Here are the answers to some of the more frequently asked questions about asthma and allergies.
What is Allergy?
The term allergy is used to describe a response within the body, to a substance that is not necessarily harmful in itself, but results in an immune response and a reaction that causes symptoms and disease in a predisposed person. An allergy occurs when the body’s immune system overreacts to normally harmless substances. An allergic person’s immune system believes allergens to be damaging and so produces a special type of antibody (lgE) to attack the invading material. This leads other blood cells to release further chemicals (including histamine) that together cause the symptoms of an allergic reaction.
Allergy is widespread and affects approximately one in four of the population in the UK at some time in their lives.
What are the symptoms of an Allergy?
An allergic reaction may present with a variety of symptoms. The most common are asthma, eczema, hay fever (seasonal rhinitis) or perennial rhinitis where the individual has symptoms all year and food allergy that can sometimes be life-threatening.
What allergens are likely to cause the symptoms?
The most common allergens are:
house dust mite
tree and grass pollen
pets such as cats and dogs.
These may cause symptoms of asthma, eczema or rhinitis.
Food allergy is less common but the main foods most likely to cause problems are milk, eggs, nuts and wheat.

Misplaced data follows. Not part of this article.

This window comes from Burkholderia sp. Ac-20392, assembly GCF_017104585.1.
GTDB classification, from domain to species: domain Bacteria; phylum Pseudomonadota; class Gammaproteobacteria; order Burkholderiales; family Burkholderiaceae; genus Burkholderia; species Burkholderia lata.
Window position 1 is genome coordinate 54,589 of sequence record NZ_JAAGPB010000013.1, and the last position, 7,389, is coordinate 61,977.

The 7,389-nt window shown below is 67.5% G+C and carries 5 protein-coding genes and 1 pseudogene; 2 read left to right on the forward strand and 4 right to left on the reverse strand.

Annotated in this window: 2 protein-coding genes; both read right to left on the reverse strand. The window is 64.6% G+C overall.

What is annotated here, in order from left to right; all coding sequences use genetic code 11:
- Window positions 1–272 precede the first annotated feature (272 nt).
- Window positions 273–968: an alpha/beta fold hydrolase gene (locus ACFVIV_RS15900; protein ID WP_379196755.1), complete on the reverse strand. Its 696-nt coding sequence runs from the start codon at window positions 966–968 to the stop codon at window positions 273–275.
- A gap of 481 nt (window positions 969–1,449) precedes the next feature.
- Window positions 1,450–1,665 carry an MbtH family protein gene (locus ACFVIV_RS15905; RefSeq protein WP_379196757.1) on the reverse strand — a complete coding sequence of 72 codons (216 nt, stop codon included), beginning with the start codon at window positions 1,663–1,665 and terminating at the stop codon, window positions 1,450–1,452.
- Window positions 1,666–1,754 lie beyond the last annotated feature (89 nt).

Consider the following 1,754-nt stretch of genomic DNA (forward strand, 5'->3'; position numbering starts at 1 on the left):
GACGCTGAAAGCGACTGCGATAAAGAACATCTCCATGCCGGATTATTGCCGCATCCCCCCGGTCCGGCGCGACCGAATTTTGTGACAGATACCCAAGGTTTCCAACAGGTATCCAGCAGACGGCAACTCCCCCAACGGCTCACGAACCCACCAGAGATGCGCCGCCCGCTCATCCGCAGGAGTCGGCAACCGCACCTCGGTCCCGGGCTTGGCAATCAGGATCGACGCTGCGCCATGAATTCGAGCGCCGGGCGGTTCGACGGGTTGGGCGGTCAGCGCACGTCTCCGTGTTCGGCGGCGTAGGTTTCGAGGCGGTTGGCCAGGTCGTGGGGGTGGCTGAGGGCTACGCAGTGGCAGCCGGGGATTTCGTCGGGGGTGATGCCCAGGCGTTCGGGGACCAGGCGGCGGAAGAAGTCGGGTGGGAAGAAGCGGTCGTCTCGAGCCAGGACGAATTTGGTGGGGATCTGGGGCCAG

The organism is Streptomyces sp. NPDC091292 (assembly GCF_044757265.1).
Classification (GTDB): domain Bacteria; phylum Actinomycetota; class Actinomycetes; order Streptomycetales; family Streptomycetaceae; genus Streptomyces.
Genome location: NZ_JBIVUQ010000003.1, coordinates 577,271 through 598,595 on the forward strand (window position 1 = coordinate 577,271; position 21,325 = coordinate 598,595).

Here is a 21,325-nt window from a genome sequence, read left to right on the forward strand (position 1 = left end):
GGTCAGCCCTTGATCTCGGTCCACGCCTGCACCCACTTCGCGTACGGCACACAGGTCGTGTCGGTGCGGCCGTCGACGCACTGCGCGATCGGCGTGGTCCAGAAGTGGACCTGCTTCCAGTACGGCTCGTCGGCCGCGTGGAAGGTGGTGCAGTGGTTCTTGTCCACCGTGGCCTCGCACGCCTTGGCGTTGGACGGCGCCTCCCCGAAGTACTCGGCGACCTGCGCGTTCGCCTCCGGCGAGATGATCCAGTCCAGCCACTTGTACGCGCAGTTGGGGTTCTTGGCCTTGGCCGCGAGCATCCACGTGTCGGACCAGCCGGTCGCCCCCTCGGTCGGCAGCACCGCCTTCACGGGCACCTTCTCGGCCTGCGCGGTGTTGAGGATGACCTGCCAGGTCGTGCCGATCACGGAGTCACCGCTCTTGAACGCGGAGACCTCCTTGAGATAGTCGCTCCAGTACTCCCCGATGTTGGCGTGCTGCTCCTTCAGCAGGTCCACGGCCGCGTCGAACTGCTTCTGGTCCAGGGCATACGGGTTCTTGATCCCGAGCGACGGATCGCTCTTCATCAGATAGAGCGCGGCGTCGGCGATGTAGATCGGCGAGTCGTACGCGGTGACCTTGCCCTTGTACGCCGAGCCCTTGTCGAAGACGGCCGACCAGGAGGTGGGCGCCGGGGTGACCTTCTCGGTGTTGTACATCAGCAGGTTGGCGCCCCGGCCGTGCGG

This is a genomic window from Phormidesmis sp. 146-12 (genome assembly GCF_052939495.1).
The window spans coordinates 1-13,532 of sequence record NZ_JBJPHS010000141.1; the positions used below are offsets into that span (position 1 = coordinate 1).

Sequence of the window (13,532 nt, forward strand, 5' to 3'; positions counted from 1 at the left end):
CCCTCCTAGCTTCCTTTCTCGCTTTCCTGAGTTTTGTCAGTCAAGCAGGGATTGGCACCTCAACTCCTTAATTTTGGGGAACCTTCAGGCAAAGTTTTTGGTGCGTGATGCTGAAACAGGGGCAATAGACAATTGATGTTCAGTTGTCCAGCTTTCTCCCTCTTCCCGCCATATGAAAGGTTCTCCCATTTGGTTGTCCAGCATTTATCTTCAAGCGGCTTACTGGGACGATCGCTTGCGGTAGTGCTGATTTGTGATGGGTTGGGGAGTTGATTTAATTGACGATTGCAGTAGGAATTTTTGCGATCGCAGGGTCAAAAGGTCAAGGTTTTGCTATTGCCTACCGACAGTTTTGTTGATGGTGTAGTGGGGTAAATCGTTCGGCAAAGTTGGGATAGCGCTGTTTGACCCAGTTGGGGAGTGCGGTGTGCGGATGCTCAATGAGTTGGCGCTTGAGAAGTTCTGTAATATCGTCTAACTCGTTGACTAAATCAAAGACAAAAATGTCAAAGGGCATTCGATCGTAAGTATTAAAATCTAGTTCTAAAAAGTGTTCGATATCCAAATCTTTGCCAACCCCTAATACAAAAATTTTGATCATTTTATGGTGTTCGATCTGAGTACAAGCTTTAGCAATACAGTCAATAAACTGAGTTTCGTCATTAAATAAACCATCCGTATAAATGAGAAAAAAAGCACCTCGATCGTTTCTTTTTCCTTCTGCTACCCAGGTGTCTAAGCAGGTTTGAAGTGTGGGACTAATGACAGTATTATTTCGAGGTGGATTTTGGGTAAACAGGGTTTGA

There is a whole range of chemical substances that may cause contact dermatitis (eczema).
Can I take my medication before an allergy test?
If you are having a skin prick test you will need to discontinue your antihistamines 72 hours before testing.
If you are having a patch test for contact dermatitis you should not take oral steroids during the week of the test or for 2 weeks before.
If this is a problem or you are in doubt, you should discuss this with your allergy doctor or nurse before stopping any medication.
How long before I get the results of my allergy test?
Most patients are given a skin prick test on their first appointment and the results are available immediately.
Patients requiring a patch test will be given an appointment for a date when they are available to attend on a Monday, Wednesday and Friday of the same week.
The results will be given to them at the end of that week.
Do I have to be referred by my doctor?
In order to be seen in an NHS allergy clinic, it is necessary to have a referral from your General Practitioner (GP).
Will I see a Dietitian?
If your problem is food related you are likely to be referred to the allergy dietician.
As well as advising you on food exclusions, they will ensure that your diet is nutritionally adequate.
Can I be referred to The David Hide Centre if I do not live on the Isle of Wight?
The Centre accepts referrals from anywhere in the UK as long as there is agreement from the patient’s doctor and health authority.
The David Hide Asthma & Allergy Research Centre is a registered charity. Registered Charity 1020201. If you wish to donate to the work of the centre, please e-mail us at firstname.lastname@example.org.
The David Hide Asthma & Allergy Research Centre
St Mary's Hospital
Isle of Wight
The contents of this website are for information only. The information contained within this site should not be used to diagnose or treat a particular medical condition. You should seek the advice of your GP.